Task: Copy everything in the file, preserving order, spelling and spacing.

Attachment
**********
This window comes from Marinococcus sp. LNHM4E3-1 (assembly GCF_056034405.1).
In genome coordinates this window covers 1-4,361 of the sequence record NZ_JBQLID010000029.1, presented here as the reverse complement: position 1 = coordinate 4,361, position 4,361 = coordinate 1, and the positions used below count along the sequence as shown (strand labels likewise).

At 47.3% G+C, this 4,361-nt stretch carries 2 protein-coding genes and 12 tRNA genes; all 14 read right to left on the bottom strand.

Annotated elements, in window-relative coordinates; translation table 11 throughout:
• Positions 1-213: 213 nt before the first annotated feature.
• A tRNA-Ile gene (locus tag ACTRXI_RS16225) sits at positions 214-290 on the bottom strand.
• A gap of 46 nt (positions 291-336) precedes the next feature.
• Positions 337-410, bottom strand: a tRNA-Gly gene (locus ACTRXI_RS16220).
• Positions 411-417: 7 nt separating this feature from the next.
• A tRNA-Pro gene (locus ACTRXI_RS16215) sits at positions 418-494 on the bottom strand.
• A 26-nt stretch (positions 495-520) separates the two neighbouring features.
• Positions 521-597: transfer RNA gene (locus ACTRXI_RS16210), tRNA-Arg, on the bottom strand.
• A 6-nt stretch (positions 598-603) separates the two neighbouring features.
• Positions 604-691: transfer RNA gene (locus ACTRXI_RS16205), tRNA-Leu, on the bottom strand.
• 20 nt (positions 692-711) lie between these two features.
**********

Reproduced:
This window comes from Marinococcus sp. LNHM4E3-1 (assembly GCF_056034405.1).
In genome coordinates this window covers 1-4,361 of the sequence record NZ_JBQLID010000029.1, presented here as the reverse complement: position 1 = coordinate 4,361, position 4,361 = coordinate 1, and the positions used below count along the sequence as shown (strand labels likewise).

At 47.3% G+C, this 4,361-nt stretch carries 2 protein-coding genes and 12 tRNA genes; all 14 read right to left on the bottom strand.

Annotated elements, in window-relative coordinates; translation table 11 throughout:
• Positions 1-213: 213 nt before the first annotated feature.
• A tRNA-Ile gene (locus tag ACTRXI_RS16225) sits at positions 214-290 on the bottom strand.
• A gap of 46 nt (positions 291-336) precedes the next feature.
• Positions 337-410, bottom strand: a tRNA-Gly gene (locus ACTRXI_RS16220).
• Positions 411-417: 7 nt separating this feature from the next.
• A tRNA-Pro gene (locus ACTRXI_RS16215) sits at positions 418-494 on the bottom strand.
• A 26-nt stretch (positions 495-520) separates the two neighbouring features.
• Positions 521-597: transfer RNA gene (locus ACTRXI_RS16210), tRNA-Arg, on the bottom strand.
• A 6-nt stretch (positions 598-603) separates the two neighbouring features.
• Positions 604-691: transfer RNA gene (locus ACTRXI_RS16205), tRNA-Leu, on the bottom strand.
• 20 nt (positions 692-711) lie between these two features.